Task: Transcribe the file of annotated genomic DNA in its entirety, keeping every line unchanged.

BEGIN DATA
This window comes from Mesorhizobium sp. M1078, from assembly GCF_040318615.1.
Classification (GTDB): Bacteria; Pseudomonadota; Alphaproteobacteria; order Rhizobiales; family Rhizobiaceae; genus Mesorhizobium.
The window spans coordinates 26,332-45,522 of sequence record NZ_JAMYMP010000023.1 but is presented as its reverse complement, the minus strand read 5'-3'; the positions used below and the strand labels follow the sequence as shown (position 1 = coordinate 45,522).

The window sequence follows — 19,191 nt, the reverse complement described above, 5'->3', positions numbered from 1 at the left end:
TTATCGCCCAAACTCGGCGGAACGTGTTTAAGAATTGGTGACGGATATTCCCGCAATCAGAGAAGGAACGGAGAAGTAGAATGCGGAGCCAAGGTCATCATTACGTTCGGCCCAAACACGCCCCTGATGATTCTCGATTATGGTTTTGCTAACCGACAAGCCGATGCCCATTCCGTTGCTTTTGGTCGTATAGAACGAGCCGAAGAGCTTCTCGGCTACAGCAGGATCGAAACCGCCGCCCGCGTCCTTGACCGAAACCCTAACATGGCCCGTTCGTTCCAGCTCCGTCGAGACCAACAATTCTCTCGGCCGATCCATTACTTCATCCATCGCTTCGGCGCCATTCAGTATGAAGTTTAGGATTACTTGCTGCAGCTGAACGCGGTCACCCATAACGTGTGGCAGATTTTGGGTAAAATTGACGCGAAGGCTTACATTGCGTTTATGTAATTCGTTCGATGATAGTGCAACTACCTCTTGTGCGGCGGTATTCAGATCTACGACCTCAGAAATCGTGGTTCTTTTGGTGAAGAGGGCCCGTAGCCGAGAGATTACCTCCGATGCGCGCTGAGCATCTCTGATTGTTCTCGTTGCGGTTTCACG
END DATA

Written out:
This window comes from Mesorhizobium sp. M1078, from assembly GCF_040318615.1.
Classification (GTDB): Bacteria; Pseudomonadota; Alphaproteobacteria; order Rhizobiales; family Rhizobiaceae; genus Mesorhizobium.
The window spans coordinates 26,332-45,522 of sequence record NZ_JAMYMP010000023.1 but is presented as its reverse complement, the minus strand read 5'-3'; the positions used below and the strand labels follow the sequence as shown (position 1 = coordinate 45,522).

The window sequence follows — 19,191 nt, the reverse complement described above, 5'->3', positions numbered from 1 at the left end:
TTATCGCCCAAACTCGGCGGAACGTGTTTAAGAATTGGTGACGGATATTCCCGCAATCAGAGAAGGAACGGAGAAGTAGAATGCGGAGCCAAGGTCATCATTACGTTCGGCCCAAACACGCCCCTGATGATTCTCGATTATGGTTTTGCTAACCGACAAGCCGATGCCCATTCCGTTGCTTTTGGTCGTATAGAACGAGCCGAAGAGCTTCTCGGCTACAGCAGGATCGAAACCGCCGCCCGCGTCCTTGACCGAAACCCTAACATGGCCCGTTCGTTCCAGCTCCGTCGAGACCAACAATTCTCTCGGCCGATCCATTACTTCATCCATCGCTTCGGCGCCATTCAGTATGAAGTTTAGGATTACTTGCTGCAGCTGAACGCGGTCACCCATAACGTGTGGCAGATTTTGGGTAAAATTGACGCGAAGGCTTACATTGCGTTTATGTAATTCGTTCGATGATAGTGCAACTACCTCTTGTGCGGCGGTATTCAGATCTACGACCTCAGAAATCGTGGTTCTTTTGGTGAAGAGGGCCCGTAGCCGAGAGATTACCTCCGATGCGCGCTGAGCATCTCTGATTGTTCTCGTTGCGGTTTCACG